Beyond the Baby

My husband and I have differing taste in movies. I like somber, based-on-true-stories movies, while G’Joe loves a good light-hearted, ridiculous flick. Needless to say, finding common ground so that one of us is not irate or sleeping the whole time we watch a film is a challenge. I needed to share that so you won’t judge me (or more like so I won’t judge myself) for having watched Tahladega Nights a few times.

In this movie there is a scene that is both hysterical and haunting (actually that could be true for many scenes). As the family is sitting around about to eat a meal, Will Ferrell begins to say a blessing.  He prays, “Dear Lord, baby Jesus” which ignites a debate about which Jesus to pray to. Ferrell says, “Look, I like the Christmas Jesus best, and I am saying grace. When you’re saying grace, you can decide who to pray to.” The family then goes around the table and talks about how they like to picture Jesus: Jesus in a tuxedo shirt, samurai Jesus, and so on. And Ferrell concludes by praying to “Dear 6 lb 8 ounce newborn infant Jesus…thank you for all your power and grace, dear baby God.”


Obviously, this is an extreme caricature, but what haunts me is the kernel of truth it is embellishing. I’m not saying that most people picture Jesus in a tuxedo suit or in a dojo; however, there is a sense in which people love to celebrate and enjoy only a chosen sliver of Jesus’ life. I read a challenging poem about a year ago that has been similarly haunting to me. Because of the onslaught of the Christmas season, I wanted to share it.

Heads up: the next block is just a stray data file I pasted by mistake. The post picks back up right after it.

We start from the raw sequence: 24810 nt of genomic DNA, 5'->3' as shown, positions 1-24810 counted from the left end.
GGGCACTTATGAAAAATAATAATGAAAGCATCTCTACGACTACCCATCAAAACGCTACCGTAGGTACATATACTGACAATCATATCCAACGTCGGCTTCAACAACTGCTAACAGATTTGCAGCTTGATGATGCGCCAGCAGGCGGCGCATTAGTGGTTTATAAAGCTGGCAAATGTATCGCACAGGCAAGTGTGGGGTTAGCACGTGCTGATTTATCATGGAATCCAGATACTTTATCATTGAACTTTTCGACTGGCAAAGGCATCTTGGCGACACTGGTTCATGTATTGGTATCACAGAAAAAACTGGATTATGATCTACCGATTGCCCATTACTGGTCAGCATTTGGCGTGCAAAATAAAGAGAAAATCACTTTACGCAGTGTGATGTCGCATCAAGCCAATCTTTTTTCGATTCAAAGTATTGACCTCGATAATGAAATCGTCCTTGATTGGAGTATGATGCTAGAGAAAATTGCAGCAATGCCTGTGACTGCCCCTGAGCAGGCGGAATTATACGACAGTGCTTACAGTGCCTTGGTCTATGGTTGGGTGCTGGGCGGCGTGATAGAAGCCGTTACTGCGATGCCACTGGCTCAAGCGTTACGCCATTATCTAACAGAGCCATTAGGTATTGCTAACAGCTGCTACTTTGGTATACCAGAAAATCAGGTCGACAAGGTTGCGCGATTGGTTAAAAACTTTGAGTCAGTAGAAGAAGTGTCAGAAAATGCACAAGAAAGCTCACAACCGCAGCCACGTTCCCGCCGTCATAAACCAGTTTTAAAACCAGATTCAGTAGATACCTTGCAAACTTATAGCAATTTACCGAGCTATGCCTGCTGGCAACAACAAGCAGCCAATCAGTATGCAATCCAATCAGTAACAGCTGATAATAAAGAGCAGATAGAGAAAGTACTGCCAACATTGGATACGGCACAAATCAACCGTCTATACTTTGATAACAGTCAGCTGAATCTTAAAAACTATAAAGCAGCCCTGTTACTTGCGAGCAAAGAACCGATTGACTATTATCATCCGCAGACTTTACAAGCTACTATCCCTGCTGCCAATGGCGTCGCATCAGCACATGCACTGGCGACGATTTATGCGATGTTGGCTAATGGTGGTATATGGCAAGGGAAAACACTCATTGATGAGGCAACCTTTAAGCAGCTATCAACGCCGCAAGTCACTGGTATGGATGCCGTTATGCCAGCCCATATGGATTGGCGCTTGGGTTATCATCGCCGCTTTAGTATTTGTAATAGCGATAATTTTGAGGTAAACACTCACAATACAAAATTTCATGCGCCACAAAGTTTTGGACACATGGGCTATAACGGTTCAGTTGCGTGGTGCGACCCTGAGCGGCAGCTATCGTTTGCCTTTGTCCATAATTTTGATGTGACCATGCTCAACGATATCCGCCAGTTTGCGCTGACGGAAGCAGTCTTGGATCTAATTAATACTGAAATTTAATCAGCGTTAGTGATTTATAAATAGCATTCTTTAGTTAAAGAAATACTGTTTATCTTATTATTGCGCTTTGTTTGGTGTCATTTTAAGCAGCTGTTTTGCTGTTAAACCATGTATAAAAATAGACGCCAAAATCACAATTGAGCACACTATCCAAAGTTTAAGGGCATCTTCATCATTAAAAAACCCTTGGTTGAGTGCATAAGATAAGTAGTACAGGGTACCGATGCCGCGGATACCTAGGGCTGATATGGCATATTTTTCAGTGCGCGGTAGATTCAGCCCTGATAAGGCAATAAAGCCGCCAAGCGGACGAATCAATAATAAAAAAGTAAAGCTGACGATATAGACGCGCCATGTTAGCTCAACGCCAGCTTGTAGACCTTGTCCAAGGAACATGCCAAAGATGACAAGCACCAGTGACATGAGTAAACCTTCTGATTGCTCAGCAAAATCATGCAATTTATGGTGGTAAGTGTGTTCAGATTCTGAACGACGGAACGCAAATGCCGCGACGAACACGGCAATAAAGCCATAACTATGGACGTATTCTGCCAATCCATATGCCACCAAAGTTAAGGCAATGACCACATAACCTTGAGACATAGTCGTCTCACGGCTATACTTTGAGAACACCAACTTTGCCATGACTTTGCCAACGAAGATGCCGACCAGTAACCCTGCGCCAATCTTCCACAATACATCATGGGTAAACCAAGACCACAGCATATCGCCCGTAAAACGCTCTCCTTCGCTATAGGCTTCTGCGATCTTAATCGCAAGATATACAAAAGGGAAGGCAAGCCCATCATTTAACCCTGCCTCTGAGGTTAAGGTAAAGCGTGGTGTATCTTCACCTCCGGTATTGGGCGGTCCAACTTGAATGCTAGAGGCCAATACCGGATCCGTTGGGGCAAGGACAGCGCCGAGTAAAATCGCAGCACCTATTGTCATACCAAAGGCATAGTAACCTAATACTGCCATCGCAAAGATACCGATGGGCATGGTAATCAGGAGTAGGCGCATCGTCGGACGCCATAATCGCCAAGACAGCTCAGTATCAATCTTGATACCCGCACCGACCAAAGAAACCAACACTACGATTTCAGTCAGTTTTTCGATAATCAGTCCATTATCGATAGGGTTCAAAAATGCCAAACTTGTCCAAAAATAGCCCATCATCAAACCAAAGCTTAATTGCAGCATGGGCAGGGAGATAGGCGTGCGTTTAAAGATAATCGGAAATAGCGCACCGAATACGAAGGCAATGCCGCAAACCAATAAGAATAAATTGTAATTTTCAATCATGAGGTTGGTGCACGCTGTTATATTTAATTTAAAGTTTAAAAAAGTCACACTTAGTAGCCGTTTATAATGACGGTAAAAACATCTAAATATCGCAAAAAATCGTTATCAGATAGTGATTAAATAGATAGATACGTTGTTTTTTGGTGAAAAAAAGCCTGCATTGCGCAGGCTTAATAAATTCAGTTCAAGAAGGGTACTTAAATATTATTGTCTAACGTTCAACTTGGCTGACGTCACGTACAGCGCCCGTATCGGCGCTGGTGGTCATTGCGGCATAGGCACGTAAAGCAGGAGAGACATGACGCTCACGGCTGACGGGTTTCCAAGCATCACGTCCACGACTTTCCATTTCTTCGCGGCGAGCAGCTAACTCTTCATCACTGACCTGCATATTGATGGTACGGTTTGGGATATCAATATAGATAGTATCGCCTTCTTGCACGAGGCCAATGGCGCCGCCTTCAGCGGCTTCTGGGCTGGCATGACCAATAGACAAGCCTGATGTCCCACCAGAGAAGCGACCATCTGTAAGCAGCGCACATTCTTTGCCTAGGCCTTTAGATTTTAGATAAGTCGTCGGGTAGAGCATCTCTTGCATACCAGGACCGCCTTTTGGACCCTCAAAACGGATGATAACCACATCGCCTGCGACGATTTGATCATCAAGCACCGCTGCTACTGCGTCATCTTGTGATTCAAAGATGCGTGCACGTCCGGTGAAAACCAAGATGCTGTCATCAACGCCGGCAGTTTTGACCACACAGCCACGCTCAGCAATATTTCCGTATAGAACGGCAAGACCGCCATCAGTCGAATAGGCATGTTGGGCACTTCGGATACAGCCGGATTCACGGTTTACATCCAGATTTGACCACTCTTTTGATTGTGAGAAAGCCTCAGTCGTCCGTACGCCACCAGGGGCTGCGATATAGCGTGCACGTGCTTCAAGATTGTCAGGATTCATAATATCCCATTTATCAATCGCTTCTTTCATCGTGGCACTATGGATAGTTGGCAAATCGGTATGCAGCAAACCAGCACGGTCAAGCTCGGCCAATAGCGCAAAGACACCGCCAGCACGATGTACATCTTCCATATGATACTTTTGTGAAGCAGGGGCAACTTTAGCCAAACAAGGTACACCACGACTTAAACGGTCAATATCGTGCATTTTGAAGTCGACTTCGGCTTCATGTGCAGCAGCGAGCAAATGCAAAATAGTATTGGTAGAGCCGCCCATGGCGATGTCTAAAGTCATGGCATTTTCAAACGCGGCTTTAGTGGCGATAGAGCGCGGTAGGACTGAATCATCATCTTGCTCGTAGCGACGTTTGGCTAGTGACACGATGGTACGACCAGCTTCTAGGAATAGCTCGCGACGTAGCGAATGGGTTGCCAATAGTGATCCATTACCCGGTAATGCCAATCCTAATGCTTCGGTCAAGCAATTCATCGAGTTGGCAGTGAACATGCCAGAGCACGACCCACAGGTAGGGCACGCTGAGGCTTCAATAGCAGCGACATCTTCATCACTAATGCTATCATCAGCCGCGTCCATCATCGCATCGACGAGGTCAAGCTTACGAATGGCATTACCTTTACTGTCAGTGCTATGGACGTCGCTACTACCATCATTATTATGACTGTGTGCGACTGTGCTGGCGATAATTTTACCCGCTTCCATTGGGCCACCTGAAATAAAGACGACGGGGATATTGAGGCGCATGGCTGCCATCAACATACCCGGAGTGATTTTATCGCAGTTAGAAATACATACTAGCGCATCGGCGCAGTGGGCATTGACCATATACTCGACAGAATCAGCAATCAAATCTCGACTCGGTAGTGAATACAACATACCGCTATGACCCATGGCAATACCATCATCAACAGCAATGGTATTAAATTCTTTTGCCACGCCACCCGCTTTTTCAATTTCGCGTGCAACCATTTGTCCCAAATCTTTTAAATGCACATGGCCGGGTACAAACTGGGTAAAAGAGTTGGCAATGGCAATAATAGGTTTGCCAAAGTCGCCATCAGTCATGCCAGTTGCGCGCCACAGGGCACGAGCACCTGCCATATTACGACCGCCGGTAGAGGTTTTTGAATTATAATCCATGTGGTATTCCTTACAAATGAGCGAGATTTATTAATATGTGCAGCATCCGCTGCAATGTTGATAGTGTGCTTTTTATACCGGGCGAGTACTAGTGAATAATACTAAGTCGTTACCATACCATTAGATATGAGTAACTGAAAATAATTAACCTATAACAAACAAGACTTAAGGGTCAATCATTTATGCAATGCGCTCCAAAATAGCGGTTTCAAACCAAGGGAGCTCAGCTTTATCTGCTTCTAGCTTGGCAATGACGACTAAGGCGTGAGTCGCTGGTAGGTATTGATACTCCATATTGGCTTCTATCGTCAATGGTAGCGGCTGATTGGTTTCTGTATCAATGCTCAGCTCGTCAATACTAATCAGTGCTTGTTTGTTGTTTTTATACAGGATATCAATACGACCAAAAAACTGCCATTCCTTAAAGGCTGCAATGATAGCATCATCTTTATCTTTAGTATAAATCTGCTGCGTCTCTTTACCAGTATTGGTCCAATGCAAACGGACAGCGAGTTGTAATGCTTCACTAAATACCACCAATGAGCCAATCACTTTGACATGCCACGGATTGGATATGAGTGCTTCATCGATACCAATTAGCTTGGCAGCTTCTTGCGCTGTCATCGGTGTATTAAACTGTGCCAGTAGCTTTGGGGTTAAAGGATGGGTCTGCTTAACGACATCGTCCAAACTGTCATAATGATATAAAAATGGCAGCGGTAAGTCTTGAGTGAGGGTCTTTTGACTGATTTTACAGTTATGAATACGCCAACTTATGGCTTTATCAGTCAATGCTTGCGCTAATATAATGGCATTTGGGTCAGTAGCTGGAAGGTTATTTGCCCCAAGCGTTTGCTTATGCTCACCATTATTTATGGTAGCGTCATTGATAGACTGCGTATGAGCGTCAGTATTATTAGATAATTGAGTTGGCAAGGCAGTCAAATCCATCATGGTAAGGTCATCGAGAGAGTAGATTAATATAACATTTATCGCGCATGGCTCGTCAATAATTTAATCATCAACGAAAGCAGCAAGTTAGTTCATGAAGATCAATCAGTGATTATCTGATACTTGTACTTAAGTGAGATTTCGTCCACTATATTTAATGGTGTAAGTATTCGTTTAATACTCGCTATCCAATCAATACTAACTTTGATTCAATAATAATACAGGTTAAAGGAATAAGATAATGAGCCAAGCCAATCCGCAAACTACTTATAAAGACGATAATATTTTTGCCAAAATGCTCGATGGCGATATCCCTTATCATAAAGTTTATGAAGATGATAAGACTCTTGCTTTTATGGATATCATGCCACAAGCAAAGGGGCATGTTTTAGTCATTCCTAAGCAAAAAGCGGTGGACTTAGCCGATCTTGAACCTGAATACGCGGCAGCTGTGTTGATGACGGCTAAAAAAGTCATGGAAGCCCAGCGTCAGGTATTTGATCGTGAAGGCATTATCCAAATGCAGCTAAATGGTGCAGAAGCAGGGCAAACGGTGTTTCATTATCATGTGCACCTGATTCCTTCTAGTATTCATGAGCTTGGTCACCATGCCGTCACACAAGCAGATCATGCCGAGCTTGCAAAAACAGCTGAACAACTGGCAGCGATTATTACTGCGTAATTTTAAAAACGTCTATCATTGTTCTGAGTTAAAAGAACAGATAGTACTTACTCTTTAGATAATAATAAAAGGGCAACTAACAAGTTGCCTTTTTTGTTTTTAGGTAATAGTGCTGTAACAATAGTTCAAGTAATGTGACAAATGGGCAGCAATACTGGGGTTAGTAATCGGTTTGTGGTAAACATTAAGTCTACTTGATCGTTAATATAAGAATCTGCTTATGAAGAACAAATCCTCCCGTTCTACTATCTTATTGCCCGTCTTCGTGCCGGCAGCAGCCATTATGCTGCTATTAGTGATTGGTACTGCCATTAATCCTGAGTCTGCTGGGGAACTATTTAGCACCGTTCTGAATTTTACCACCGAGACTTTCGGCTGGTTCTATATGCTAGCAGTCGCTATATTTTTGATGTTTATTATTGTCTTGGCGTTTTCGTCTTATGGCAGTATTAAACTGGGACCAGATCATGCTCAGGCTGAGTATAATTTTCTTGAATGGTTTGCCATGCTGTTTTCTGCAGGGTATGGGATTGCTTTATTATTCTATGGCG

It is as if infancy
were the whole of incarnation
by Luci Northcote Shaw

One time of the year
The new-born child
Is everywhere,
Planted in madonna’s arms
Hay mows, stables,
In palaces or farms,
Or quaintly, under snowed gables,
Gothic angular or baroque plump,
Naked or elaborately swathed,
Encircled by Della Robbia wreaths,
Garnished with whimsical
Partridges and pears,
Drummers and drums,
Lit by oversize stars,
Partnered with lambs,
Peace doves, sugar plums,
Bells, plastic camels in sets of three,
As if these were what we need
For eternity.

But Jesus the Man is not be seen.
We are too wary, these days,
Of beards and sandalled feet.

Yet if we celebrate, let it be
That He
Has invaded our lives with purpose
Striding over picturesque traditions,
Our shallow sentiment,
Overturning our cash registers,
Wielding His peace like a sword,
Rescuing us into reality,
Demanding much more
Than the milk and softness
And the mother warmth
Of the baby in the storefront crèche,

(only the Man would ask
all, of each of us)
reaching out
always, urgently, with strong
effective love
(only the Man would give
His life and live
Again for love of us).

Oh, come, let us adore Him –
Christ – the Lord.

Don’t get me wrong, I love a good creche. But I need to be reminded that Christmas was simply the beginning of the life of the God-man Jesus, “the one who has invaded our lives with his purpose,” who forces us to see ourselves and humanity through the most realistic, yet hope-filled lenses. We don’t like to be addressed in our sin-sickness, our weakness, or our superficiality, but this is exactly what Jesus lovingly does. He came to earth to be the perfect full-orbed human that we all fail so miserably to be. And this is our deep and abiding hope. This is the legacy of Christ, the Lord.


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